A collaborative effort between several local ecological and environmental volunteer groups, Quinte Conservation and Watersheds Canada is set to role out later this summer to alert the public of declining habitat for a threatened species found in local waterways.
In partnership with Quinte Conservation, Friends of Wellers Bay, the West Lake Community Association, volunteers on East Lake, and the County Sustainability Group, Watersheds Canada is announcing the development and implementation of a Pugnose Shiner habitat enhancement project.
The Pugnose Shiner is a small, slender minnow that can reach five to six centimetres in length. It is a silvery colour with pale yellow to olive-coloured markings on its back and a dark (sometimes inconspicuous) stripe along the side of the body that extends from the tail to the snout. The fins are pale and without pigmentation. This species has large eyes and a very small, upturned mouth.
According to the Ontario government’s Species at Risk profile, the minnow is very similar in appearance to several other species of shiners that are found in Ontario and have a“Threatened” designation which means the species lives in the wild in Ontario, is not endangered, but is likely to become endangered if steps are not taken to address factors threatening it.
The two-year education and action project will help shoreline property owners in the Quinte watershed protect the last remaining habitats of the Pugnose Shiner.
“It is exciting to see multiple partners and programs coming together to help restore critical habitat for the Pugnose Shiner. The communities are making a difference through their stewardship actions,” said Melissa Dakers, Lake Stewardship Coordinator for Watersheds Canada
Generously funded by the Fisheries and Oceans Canada’s Habitat Stewardship Program for Aquatic Species at Risk, the Pugnose Shiner Landowner Engagement and Shoreline Habitat Restoration Project will provide many shoreline property owners in the Quinte watershed with:
• Education and stewardship materials including informative videos;
• Shoreline restorations using native trees, shrubs, and wildflowers through the Natural Edge program;
• Property-specific and lake-level stewardship reports through the Love Your Lake Program; and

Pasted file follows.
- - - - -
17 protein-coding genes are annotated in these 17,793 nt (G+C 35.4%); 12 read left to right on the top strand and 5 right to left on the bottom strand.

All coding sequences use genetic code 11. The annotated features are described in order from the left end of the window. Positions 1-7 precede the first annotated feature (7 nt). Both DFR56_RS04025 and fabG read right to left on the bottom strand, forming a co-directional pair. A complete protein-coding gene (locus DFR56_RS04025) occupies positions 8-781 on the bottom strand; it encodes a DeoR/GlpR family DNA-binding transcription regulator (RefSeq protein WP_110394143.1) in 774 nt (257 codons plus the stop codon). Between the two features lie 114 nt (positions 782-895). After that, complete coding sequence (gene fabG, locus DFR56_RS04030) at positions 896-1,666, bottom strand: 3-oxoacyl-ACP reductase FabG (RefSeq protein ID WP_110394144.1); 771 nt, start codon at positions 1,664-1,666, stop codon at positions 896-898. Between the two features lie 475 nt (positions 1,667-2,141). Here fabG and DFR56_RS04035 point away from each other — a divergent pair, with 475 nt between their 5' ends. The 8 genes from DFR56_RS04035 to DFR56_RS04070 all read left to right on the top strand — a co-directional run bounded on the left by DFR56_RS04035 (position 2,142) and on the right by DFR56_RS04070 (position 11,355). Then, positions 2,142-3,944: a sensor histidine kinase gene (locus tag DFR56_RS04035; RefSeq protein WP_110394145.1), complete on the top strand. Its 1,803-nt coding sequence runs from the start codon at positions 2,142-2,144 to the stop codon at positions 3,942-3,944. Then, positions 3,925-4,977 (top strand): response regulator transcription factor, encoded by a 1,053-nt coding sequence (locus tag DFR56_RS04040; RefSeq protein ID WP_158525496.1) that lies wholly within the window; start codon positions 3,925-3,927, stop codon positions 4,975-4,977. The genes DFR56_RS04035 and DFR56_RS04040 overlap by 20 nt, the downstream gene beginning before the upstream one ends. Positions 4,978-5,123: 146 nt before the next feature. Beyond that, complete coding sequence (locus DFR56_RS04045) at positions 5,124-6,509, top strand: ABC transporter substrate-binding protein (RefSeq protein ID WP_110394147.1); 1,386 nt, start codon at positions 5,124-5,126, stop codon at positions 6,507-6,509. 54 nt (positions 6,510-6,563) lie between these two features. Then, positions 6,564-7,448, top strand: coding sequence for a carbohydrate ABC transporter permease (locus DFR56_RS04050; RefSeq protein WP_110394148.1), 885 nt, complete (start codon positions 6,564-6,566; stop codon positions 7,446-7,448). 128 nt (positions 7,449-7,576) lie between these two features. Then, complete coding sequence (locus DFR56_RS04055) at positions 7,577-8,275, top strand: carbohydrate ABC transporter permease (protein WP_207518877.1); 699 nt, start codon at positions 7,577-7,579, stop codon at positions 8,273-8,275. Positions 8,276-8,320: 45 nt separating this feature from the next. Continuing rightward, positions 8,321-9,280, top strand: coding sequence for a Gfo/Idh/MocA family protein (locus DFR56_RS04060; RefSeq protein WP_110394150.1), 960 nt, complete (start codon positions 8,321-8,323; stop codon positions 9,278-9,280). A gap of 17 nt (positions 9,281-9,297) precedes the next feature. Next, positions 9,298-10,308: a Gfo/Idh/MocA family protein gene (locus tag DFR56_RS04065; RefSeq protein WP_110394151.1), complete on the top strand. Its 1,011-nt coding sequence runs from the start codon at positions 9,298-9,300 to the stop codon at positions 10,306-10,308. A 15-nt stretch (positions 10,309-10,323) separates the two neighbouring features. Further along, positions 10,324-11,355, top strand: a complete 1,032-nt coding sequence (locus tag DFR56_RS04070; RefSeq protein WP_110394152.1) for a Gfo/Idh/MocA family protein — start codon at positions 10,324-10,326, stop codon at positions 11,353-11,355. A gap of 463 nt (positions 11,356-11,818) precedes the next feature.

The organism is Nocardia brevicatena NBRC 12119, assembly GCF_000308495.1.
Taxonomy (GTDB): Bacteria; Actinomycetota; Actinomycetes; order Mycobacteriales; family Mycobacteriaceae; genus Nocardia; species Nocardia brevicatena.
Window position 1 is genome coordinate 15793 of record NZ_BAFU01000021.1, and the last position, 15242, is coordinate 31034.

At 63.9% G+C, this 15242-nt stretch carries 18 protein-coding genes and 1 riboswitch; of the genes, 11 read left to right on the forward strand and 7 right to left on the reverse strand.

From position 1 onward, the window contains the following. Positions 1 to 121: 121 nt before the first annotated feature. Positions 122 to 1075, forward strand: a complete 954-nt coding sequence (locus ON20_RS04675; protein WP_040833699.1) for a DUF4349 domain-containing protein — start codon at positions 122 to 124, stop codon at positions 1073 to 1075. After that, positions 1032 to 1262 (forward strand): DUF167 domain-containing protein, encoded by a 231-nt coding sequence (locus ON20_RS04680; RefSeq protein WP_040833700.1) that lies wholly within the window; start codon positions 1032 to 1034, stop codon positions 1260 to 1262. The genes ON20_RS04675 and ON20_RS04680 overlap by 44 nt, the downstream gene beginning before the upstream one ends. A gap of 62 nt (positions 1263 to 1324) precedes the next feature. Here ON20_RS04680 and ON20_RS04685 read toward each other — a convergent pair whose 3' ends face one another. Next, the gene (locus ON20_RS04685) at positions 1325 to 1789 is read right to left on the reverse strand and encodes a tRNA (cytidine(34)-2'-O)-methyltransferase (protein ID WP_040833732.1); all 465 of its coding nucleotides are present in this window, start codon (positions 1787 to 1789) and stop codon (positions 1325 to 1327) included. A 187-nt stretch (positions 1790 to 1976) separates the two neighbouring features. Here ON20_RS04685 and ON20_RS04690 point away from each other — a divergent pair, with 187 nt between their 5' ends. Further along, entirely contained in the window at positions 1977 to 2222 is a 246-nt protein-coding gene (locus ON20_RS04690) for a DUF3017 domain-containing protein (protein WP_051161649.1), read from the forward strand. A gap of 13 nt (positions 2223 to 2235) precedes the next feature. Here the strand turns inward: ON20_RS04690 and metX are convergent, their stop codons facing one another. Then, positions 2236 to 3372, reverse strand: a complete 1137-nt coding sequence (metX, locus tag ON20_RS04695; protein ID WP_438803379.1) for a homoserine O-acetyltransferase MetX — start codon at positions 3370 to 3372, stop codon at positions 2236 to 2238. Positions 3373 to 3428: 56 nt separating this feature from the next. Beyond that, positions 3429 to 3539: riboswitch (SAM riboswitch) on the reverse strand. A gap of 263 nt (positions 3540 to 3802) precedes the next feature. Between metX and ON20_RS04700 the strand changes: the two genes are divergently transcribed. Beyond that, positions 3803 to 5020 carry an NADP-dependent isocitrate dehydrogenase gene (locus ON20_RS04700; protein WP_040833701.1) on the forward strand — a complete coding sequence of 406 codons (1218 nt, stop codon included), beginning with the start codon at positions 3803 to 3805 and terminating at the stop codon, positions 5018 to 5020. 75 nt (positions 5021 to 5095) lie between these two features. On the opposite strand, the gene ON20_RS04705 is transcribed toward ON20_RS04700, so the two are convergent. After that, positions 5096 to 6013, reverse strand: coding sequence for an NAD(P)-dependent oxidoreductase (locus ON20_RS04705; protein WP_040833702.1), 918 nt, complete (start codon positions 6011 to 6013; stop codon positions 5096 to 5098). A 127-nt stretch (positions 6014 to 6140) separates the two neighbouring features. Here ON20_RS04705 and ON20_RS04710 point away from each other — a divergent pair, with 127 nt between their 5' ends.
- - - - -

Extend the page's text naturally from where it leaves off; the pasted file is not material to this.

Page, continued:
• Invasive aquatic vegetation surveys conducted by Quinte Conservation.
The Shiner is also found in a few areas in southwestern Ontario and the St. Lawrence River. It is extremely vulnerable to declining habitat quality. As such, this project will focus on landowner engagement and action to help enhance and restore local Pugnose Shiner populations and habitat quality.
“Much of our waterfront is in private ownership and these owners are the front-line caretakers of their lake. This program not only makes recommendations to landowners, but more importantly acknowledges the positive work they are already doing The results of the ‘Love Your Lake Program’ will help guide stewardship efforts, available grant programs, and future studies on the lakes – all geared towards preserving and enhancing the health of our local lakes,” added Maya Navrot, Outreach and Stewardship Coordinator for Quinte Conservation
Watersheds Canada is a registered Canadian charity committed to providing programs to communities across the country to engage and help individuals enhance and protect the health of their lakes and rivers. Since 2002, they have worked with grassroots organizations to deliver freshwater stewardship programming, shoreline naturalizations and assessments, and in-water habitat restorations. To learn more, visit Watersheds.ca
Fisheries and Oceans Canada is the federal lead for safeguarding Canada’s waters and managing Canada’s fisheries, oceans and freshwater resources. They help ensure healthy and sustainable aquatic ecosystems through habitat protection and sound science.